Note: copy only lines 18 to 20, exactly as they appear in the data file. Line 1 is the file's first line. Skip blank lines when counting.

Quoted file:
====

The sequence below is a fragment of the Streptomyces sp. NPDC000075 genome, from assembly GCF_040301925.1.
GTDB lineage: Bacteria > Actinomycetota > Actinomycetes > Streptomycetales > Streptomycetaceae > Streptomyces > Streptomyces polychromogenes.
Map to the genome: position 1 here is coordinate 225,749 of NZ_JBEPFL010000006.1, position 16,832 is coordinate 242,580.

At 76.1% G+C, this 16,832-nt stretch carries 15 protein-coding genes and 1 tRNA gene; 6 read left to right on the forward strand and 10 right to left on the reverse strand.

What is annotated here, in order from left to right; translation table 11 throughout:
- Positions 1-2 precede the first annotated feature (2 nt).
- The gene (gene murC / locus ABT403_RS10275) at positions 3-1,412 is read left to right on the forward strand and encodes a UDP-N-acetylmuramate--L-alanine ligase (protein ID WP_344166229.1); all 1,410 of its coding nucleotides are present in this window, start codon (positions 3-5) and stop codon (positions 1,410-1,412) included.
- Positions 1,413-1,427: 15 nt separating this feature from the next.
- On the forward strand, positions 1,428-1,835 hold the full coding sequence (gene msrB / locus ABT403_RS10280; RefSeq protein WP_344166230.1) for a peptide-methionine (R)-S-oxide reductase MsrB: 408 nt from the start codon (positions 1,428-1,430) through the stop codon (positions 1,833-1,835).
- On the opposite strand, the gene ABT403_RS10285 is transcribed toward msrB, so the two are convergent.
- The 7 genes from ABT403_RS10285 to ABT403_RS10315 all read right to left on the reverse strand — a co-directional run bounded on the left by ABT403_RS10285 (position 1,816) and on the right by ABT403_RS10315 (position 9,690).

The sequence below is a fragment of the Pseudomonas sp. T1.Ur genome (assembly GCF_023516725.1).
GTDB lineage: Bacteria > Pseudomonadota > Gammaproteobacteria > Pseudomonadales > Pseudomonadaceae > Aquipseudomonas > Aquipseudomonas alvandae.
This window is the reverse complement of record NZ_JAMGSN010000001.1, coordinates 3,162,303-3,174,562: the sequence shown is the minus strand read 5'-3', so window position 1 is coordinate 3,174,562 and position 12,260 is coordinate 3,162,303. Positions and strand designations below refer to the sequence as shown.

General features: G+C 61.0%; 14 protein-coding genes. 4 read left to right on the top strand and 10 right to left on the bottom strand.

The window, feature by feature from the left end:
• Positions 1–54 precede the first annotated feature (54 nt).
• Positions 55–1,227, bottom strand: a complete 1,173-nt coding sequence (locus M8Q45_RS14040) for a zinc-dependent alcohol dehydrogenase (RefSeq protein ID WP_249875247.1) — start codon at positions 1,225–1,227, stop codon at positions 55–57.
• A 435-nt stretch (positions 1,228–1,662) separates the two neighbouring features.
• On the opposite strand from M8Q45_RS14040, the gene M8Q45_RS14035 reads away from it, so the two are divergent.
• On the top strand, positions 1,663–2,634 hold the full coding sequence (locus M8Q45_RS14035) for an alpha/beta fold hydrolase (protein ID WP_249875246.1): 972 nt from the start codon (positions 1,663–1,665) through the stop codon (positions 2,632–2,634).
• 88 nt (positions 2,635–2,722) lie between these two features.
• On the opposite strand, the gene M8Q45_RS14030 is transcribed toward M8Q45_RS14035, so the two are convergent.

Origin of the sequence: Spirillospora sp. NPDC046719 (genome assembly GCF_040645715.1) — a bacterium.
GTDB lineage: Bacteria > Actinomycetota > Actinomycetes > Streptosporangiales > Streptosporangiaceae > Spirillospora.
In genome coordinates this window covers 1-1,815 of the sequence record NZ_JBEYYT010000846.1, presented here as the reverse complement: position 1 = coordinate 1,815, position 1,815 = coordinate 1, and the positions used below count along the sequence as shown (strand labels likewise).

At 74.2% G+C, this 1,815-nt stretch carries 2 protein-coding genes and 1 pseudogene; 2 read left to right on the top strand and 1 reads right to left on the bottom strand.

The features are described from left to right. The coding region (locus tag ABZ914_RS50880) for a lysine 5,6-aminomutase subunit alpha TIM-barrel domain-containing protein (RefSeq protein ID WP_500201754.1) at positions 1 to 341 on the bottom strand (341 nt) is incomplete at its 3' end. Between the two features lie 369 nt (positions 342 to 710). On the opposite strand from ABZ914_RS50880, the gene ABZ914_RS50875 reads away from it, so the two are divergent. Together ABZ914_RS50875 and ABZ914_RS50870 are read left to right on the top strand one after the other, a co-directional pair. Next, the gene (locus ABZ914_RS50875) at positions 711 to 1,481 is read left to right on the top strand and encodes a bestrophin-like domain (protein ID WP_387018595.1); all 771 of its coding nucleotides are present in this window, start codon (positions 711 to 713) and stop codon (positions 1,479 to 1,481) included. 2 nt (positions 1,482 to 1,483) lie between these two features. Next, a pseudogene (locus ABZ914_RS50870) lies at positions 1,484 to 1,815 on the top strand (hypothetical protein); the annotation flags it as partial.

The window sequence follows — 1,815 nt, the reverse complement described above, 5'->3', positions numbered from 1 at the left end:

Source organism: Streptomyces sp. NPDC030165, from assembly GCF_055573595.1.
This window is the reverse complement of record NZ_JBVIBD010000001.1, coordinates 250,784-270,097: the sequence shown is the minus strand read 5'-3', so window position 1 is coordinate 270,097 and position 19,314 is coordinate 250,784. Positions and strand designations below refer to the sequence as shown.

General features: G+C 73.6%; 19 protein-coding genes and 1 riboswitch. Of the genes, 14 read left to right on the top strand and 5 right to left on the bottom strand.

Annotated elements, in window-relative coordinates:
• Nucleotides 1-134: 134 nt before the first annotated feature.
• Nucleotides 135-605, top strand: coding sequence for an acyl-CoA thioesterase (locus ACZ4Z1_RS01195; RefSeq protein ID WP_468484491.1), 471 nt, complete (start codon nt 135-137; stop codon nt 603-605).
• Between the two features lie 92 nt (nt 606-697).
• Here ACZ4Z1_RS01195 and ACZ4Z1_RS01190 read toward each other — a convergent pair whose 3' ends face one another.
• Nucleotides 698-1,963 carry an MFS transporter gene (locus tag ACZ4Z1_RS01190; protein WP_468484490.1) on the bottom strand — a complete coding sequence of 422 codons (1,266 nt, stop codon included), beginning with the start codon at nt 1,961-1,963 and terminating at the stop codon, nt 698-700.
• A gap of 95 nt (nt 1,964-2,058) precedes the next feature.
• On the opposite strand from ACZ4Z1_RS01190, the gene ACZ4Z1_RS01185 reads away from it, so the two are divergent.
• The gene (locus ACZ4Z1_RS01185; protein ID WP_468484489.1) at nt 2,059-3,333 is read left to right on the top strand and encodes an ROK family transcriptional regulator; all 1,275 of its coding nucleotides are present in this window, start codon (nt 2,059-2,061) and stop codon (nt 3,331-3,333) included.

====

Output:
• Positions 55–1,227, bottom strand: a complete 1,173-nt coding sequence (locus M8Q45_RS14040) for a zinc-dependent alcohol dehydrogenase (RefSeq protein ID WP_249875247.1) — start codon at positions 1,225–1,227, stop codon at positions 55–57.
• A 435-nt stretch (positions 1,228–1,662) separates the two neighbouring features.
• On the opposite strand from M8Q45_RS14040, the gene M8Q45_RS14035 reads away from it, so the two are divergent.